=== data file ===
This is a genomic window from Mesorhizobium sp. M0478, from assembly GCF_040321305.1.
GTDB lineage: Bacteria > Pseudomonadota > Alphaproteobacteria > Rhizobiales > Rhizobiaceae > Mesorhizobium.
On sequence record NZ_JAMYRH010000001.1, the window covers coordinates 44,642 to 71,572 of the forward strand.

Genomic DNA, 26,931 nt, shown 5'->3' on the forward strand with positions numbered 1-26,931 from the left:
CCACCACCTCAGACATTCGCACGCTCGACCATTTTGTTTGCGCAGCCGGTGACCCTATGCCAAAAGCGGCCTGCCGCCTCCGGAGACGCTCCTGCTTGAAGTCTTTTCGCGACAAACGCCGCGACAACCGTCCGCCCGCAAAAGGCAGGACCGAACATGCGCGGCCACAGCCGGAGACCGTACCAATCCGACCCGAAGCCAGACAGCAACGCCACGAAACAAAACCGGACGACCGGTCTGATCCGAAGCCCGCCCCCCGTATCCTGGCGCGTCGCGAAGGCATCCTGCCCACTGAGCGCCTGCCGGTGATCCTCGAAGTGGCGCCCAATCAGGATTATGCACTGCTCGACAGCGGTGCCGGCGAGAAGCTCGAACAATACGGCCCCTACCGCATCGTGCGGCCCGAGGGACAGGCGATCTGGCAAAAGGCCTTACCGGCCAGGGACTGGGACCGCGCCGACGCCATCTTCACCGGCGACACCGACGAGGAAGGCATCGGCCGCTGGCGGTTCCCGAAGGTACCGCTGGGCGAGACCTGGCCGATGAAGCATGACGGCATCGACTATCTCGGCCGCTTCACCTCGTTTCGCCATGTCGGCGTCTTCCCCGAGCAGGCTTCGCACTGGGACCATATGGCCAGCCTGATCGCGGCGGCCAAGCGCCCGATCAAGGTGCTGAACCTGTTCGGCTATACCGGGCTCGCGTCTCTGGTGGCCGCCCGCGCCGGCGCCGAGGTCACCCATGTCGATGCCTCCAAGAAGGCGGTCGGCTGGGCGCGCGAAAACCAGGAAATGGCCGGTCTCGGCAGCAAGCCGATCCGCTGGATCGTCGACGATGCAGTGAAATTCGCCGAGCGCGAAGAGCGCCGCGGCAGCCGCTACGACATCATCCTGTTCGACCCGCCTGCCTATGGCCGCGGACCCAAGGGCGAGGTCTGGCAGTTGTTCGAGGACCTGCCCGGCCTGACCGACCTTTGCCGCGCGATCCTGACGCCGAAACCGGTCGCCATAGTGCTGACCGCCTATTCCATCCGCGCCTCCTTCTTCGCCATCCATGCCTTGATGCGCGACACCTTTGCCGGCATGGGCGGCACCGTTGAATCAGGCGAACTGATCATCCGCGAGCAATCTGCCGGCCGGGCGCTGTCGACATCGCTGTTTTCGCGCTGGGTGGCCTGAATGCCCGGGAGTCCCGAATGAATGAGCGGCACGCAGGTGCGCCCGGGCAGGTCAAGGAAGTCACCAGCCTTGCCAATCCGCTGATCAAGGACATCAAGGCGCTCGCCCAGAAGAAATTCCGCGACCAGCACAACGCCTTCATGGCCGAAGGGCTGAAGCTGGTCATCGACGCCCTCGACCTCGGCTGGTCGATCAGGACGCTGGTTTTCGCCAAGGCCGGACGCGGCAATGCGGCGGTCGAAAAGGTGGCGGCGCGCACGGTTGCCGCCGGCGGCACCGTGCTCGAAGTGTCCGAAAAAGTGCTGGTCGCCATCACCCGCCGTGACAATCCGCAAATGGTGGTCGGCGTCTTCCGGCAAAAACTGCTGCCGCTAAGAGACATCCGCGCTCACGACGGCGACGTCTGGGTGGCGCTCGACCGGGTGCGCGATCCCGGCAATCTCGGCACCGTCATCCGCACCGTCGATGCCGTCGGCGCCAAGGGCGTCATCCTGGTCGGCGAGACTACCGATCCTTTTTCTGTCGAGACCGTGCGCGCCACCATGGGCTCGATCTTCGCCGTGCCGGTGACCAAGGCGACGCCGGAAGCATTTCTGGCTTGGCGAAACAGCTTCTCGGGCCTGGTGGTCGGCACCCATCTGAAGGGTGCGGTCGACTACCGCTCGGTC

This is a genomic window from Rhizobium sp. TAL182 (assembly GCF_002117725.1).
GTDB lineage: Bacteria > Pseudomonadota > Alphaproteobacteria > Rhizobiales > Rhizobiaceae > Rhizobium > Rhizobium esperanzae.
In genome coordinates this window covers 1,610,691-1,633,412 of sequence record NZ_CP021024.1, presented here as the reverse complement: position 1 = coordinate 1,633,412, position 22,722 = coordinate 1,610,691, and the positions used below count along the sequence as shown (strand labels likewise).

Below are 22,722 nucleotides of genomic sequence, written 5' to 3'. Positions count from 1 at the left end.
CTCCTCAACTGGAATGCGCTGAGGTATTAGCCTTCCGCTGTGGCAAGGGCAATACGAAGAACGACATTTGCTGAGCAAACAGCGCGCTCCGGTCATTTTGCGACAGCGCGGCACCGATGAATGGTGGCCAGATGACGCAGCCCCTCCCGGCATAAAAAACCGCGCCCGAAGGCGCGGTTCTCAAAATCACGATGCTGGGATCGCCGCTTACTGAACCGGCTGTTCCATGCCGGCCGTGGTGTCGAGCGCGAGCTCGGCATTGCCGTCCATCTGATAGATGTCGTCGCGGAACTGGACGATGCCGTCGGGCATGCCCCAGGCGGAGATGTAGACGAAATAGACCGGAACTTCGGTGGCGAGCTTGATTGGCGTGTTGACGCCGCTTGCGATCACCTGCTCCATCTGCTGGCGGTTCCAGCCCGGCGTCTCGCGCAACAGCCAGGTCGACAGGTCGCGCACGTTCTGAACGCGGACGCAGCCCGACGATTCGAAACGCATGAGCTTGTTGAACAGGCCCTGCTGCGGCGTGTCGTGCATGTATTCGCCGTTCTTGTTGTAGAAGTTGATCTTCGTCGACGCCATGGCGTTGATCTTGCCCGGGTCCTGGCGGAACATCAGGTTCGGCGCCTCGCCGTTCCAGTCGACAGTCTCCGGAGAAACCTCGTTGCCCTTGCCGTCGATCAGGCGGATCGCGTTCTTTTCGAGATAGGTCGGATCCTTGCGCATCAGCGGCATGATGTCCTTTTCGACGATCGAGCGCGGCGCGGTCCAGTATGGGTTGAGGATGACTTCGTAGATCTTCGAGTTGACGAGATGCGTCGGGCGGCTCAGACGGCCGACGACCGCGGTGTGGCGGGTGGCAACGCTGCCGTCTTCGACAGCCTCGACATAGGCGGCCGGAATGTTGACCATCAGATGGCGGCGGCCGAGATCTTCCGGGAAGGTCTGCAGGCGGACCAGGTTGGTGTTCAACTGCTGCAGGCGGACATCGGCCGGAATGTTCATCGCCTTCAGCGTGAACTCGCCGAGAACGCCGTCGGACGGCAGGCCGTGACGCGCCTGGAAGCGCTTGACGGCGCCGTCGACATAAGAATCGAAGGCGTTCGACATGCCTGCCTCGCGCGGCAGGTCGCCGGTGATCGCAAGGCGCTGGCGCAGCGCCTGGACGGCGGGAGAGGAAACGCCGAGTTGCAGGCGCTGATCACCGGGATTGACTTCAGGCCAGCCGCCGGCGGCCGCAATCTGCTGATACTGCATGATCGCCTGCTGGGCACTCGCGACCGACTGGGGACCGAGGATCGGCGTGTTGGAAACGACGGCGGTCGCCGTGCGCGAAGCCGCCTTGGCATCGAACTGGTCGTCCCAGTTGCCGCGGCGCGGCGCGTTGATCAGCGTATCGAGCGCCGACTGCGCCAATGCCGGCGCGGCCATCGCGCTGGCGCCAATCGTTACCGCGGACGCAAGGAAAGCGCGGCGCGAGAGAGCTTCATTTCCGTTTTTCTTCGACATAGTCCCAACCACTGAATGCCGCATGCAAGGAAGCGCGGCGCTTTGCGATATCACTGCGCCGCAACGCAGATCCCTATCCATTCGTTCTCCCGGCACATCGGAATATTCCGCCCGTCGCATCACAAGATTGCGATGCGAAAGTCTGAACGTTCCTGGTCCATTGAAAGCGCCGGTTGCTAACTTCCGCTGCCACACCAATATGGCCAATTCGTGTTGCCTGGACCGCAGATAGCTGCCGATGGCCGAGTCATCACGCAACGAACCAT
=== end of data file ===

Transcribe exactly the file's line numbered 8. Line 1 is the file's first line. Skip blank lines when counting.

In genome coordinates this window covers 1,610,691-1,633,412 of sequence record NZ_CP021024.1, presented here as the reverse complement: position 1 = coordinate 1,633,412, position 22,722 = coordinate 1,610,691, and the positions used below count along the sequence as shown (strand labels likewise).